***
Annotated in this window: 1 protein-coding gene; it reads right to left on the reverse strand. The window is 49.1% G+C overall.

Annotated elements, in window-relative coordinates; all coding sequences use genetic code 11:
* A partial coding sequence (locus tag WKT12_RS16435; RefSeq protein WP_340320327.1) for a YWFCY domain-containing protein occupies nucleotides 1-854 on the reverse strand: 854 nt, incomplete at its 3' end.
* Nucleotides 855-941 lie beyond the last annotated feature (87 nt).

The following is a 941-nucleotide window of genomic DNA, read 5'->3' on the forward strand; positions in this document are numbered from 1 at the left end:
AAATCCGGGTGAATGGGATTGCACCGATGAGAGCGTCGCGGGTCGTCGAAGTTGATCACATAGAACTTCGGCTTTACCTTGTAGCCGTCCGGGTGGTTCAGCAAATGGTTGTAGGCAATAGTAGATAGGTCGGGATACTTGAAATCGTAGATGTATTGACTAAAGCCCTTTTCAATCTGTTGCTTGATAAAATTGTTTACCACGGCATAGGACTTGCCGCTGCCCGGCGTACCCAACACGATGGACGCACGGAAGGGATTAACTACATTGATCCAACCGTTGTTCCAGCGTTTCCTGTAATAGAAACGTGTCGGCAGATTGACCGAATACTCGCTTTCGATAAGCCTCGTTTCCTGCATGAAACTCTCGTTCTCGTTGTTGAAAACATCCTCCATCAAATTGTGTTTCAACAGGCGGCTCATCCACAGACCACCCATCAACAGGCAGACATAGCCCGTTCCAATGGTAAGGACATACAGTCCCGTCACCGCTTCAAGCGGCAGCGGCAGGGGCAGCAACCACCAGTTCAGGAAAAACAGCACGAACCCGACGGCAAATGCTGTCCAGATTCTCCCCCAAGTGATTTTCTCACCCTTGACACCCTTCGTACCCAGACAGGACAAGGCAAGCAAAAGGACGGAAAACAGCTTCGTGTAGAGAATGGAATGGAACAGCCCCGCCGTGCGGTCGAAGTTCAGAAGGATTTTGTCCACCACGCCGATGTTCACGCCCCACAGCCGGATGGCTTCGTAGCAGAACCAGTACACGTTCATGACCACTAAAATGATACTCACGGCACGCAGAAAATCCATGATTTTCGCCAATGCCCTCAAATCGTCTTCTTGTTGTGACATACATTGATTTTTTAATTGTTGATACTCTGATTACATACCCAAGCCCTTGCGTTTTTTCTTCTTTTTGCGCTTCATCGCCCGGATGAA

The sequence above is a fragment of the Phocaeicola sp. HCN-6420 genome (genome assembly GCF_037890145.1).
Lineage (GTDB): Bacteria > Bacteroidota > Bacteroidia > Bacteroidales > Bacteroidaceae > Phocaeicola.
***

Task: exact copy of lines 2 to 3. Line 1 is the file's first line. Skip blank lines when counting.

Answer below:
Annotated elements, in window-relative coordinates; all coding sequences use genetic code 11:
* A partial coding sequence (locus tag WKT12_RS16435; RefSeq protein WP_340320327.1) for a YWFCY domain-containing protein occupies nucleotides 1-854 on the reverse strand: 854 nt, incomplete at its 3' end.